Building a Router for the B2B Economy

By Karthik Sridharan, Co-­Founder & CEO at Kinnek

Kinnek is building a new way to connect your business online

What’s a B2B router? At Kinnek, it means connecting demand from a community of small businesses to relevant supply. That’s a challenge our engineering team faces every day…

Routing Your Connection

We’re building a marketplace to connect small and medium-sized businesses (SMBs) in any industry to suppliers — and each other.

For business buyers, Kinnek makes it easy to receive tailored quotes from multiple suppliers at the push of a button. They can also interact with those suppliers (and each other) to build an online network that supports business growth.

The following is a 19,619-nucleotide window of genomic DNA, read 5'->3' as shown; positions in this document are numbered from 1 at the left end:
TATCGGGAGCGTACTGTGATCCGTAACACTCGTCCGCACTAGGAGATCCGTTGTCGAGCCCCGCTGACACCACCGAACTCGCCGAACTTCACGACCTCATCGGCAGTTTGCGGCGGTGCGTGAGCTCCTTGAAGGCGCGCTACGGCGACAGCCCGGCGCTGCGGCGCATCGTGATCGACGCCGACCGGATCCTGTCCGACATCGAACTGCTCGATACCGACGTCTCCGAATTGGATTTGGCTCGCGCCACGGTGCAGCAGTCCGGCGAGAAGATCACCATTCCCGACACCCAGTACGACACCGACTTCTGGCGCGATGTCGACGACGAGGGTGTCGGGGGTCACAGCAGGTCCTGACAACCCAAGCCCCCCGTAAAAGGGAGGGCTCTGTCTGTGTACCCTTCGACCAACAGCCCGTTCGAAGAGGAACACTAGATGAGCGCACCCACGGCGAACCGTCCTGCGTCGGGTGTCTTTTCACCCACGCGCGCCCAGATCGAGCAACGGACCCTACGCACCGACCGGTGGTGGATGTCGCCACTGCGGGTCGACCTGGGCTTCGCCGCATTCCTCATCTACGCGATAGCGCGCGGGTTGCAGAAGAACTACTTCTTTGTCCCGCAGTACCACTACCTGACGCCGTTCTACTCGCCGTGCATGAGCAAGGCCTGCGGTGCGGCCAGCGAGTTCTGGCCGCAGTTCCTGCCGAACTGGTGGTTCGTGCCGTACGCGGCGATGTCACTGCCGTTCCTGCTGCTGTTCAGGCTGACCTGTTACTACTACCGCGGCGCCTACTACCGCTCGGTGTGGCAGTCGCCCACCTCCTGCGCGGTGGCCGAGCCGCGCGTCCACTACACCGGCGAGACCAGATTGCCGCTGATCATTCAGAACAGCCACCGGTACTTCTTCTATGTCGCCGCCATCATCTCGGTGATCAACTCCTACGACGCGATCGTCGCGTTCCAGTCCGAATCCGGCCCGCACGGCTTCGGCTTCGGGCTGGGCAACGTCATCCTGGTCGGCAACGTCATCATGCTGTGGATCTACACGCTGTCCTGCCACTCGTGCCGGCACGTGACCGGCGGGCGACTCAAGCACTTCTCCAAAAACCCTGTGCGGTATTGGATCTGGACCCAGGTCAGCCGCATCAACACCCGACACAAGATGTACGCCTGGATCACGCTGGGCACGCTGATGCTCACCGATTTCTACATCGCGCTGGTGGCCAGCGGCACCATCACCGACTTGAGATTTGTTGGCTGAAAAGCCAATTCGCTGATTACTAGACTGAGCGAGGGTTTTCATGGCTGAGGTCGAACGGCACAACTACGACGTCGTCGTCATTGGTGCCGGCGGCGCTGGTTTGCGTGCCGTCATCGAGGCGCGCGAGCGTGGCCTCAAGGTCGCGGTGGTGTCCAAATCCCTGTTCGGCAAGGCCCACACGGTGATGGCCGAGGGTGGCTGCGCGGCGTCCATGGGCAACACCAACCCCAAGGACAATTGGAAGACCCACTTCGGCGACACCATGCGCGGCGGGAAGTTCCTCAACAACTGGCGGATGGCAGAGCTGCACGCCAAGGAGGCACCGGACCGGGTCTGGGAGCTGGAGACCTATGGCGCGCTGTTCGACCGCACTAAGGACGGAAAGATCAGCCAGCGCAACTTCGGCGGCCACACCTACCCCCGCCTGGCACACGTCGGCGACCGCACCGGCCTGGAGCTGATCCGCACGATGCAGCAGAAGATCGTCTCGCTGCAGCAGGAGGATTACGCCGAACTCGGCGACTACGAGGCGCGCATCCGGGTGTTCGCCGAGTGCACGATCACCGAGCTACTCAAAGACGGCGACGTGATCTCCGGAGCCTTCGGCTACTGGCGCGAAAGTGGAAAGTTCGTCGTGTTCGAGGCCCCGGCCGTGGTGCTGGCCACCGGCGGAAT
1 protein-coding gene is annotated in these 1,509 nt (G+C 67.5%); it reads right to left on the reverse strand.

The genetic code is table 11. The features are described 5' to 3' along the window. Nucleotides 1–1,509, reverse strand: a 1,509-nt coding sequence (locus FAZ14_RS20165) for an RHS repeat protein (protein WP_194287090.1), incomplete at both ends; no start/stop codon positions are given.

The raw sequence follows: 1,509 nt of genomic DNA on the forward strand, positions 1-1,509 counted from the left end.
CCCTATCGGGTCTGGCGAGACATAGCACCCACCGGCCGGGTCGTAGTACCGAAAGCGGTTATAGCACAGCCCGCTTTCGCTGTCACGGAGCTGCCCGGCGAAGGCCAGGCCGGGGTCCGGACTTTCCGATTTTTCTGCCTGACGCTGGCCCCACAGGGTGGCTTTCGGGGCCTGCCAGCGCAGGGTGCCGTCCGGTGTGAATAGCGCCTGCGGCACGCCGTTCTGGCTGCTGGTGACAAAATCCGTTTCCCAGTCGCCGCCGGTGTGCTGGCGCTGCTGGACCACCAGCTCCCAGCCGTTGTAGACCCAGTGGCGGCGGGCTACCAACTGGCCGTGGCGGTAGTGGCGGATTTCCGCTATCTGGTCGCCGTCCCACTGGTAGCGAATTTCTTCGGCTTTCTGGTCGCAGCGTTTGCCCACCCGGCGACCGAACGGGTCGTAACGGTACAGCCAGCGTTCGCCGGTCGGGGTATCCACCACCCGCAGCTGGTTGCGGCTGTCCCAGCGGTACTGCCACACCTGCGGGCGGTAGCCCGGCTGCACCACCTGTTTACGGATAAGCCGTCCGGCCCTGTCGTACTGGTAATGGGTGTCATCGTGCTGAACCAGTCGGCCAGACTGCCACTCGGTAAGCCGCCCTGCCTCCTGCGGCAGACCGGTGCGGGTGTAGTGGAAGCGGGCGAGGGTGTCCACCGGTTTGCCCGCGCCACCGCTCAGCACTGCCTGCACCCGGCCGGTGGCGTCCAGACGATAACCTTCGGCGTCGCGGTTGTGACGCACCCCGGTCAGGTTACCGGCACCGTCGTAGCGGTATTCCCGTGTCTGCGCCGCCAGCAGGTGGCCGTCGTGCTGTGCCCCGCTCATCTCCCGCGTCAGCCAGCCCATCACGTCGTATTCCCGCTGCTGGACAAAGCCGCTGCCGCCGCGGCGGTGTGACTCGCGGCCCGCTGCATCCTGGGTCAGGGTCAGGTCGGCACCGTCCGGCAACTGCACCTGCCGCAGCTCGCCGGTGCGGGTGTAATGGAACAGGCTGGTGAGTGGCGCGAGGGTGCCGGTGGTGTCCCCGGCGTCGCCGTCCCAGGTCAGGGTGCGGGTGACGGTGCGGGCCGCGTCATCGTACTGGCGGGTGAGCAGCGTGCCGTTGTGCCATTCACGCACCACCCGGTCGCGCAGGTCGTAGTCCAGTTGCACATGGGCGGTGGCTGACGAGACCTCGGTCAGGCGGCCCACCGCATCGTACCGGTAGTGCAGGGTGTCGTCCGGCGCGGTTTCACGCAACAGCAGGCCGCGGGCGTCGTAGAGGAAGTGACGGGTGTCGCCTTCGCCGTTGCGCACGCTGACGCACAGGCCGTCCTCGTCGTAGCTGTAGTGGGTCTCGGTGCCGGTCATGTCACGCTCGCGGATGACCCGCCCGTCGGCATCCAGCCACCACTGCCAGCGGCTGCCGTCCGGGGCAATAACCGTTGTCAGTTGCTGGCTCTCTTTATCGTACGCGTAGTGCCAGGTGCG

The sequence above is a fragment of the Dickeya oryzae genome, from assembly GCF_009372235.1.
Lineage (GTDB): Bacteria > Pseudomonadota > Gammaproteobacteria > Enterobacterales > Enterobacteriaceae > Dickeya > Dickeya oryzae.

What about suppliers? They now have access to an on-demand stream of customers ready to purchase. That’s a lot of new business to manage, so suppliers also get tools to streamline and maintain lifelong business relationships with their customers as well as acquiring new ones.

Much like an old telephone exchange the key to success, which I’ve talked about in other posts, is matching relevant supply to demand. The result is a router-like system that relays information and, in our case, equipment and supplies all over the world. Our engineering team is hard at work making sure that’s the case.

We think it’s time for a business reboot

Why? It’s Time for a Business Reboot